Living the Scientific Life (Scientist, Interrupted)

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The world’s smallest horse, a colt named Einstein, was born 22 April 2010 on a farm in Barnstead, New Hampshire. Just 14 inches tall and weighing only 6 pounds at birth, Einstein appears to have beaten the previous “world’s tiniest horse” record holder by three pounds. This raises the question: how small can humans force horses to evolve through selective breeding? Apparently, pretty damned small, according to equine geneticist Samantha Brooks of Cornell University, who asserts that there may be no limit to how tiny we can make our horses.

Another video:

A news report about this horse:

I have a spare room in my flat where he could live.

Comments

  1. #1 rs
    May 5, 2010

    He is quite the cute colt, but he will be larger when he matures.

    Still, at this size he would be a nice toy for my 19 pound Maine Coon Cat.

  2. #2 Hannah Salyer
    May 5, 2010

    Hey that little guy is so cute! I wish I hade a horse! What breed is he? Sorry I’m rambling again. Were there any helth problems when he was born and how old is he now?

  3. #3 DrA
    May 5, 2010

    Appartently there are still quite a few of those Hyracotherium genes in the horse genome.

  4. #4 Katharine
    May 5, 2010

    How SMART is this horse?

    I find the fact that this horse is named Einstein ironic for the fact that it’s probably inbred.

  5. #5 "GrrlScientist"
    May 5, 2010

    i admit i was offended by the horse’s name, too. what a strange name for a horse that was so small and motionless when it was born that the owners originally thought it was dead!

  6. #6 Karen Friesecke
    May 5, 2010

    I find the size of this horse disturbing. To qualify as a horse, don’t you have to be able to ride it?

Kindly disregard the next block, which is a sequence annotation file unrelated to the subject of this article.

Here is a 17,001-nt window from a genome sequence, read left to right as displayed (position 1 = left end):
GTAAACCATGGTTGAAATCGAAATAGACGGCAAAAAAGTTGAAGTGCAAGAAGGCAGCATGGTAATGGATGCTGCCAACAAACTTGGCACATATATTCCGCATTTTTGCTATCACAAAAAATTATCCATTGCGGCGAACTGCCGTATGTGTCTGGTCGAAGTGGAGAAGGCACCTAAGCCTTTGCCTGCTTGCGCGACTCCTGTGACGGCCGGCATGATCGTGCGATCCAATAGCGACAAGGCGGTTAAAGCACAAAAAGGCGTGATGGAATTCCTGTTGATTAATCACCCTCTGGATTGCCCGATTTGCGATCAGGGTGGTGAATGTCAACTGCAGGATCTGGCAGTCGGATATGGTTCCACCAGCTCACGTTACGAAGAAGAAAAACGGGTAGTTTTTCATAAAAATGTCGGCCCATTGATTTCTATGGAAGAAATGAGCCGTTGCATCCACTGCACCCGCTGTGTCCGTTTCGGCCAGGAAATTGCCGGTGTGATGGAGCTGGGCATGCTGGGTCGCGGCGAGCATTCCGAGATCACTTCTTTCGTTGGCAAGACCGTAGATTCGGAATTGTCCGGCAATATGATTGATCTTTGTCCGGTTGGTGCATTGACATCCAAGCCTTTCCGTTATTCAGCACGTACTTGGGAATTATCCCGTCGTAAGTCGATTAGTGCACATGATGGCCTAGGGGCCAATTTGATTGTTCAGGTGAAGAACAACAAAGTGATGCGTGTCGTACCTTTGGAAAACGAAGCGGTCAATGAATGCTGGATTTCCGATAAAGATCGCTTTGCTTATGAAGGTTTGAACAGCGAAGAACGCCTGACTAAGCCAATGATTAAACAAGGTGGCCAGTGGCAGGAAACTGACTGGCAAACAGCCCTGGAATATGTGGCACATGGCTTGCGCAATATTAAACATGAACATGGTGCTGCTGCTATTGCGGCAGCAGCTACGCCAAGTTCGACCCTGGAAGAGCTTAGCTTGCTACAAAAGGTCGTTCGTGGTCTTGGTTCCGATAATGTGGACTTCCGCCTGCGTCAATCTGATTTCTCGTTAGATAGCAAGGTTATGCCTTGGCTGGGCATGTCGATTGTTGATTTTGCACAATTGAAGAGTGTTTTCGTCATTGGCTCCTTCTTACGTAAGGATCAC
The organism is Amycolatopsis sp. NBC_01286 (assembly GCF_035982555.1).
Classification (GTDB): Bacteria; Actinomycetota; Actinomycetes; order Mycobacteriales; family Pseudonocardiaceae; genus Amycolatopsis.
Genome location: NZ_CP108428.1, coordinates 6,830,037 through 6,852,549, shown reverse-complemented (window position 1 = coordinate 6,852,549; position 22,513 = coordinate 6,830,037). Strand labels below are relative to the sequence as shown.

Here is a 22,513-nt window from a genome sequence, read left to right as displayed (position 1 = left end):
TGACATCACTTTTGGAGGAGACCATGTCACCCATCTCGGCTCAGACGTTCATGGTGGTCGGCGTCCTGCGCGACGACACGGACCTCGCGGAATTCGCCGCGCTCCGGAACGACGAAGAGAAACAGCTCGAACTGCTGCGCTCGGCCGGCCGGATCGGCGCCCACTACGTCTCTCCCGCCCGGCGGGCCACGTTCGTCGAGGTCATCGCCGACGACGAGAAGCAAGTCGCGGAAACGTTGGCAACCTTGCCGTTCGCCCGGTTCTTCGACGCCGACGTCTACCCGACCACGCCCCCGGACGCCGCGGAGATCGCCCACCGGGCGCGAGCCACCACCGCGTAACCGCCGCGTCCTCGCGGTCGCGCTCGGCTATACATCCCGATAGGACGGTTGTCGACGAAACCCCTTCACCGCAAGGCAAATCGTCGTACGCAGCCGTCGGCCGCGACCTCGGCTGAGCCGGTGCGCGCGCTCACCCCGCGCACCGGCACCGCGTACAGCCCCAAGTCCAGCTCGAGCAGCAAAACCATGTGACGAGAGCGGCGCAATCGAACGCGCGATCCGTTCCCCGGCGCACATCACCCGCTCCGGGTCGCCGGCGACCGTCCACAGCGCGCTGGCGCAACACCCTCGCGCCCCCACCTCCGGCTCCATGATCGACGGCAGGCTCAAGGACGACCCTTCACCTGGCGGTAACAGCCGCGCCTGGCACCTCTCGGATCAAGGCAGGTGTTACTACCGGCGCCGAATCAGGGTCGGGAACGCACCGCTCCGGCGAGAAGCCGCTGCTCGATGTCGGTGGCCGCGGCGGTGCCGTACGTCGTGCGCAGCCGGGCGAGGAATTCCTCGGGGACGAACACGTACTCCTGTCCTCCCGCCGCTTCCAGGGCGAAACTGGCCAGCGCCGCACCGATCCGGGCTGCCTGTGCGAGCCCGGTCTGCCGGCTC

7. #7 Luna_the_cat
    May 6, 2010

    No. Just NO. As with white tigers, what is not readily apparent to the public eye — but ought to be — is the immense sacrifice of animals in order to “achieve” this artificial “cute” type of animal. Many US breeders of miniature horses allow or even deliberately use genes for dwarfism that result in painful deformity and death for up to 1/3 of their foals, and between 1/4 to 1/3 of breeding mares cannot deliver successfully without surgical intervention. You want to see the ones that don’t make the papers? http://www.minibreeders.com/horsieheaven/ — be sure to visit pages 2-3 for the pictures they wouldn’t put on the first page. Just be warned, you need a strong stomach (for the tribute poems to the “little angels” who were “so precious” to the people who bred them, too, mind you — and, because according to this site the fatal dwarfisms associated with this breeding is “nothing to be ashamed of”).

    In many cases, what causes the deaths is that internal organs are larger than the musculoskeletal structure can accomodate, and are too restricted to function properly.

    I do not put animal interests above human interests, like many animal rights activists do. On the other hand, I *do* believe that there are moral and ethical limits to how animals should be used and manipulated, and why. “For the pleasure of whimsy and cuteness” with such a high toll of death and deformity is not high on my list of acceptability, either.

  8. #8 joshua
    May 7, 2010

    Eventually, you’re going to be able to get a pet dog which will fit in your shirt pocket.

    Mark my words.

  9. #9 joshua
    May 7, 2010

    Luna_the_cat: hear hear.

    I *do* put animals above humans. There are too many humans, at the expense of animals.

    (People look at me funny when I say such things. I must be a sociopath.)

  10. #10 stripey_cat
    May 7, 2010

    I’m another one appalled by the high rates of deformity and perinatal death in miniature horses. However, I’d be interested to know if this is a problem common to all studs or just to a section of irresponsible breeders.

  11. #11 Luna_the_cat
    May 12, 2010

    @stripey_cat — some breeders have worse rates because they do nothing to avoid breeding the more damaging dwarfism alleles together; these are the ones which have the close to 1/3 foal mortality. However, no breeder is free of these, and I think the minimum severe deformity/foal mortality from the mini-breeders, even the ones who try to avoid the more damaging forms of dwarfism, is about 5%. In order to get the “little angels” the loss of 1 foal out of every 20 seems to be taken as acceptable. And the rate of pregnancy complication is minimum 25% — the standard advice is to have blood tests taken to warn when delivery is likely, and have the vet with a full kit there a few hours before the delivery is due.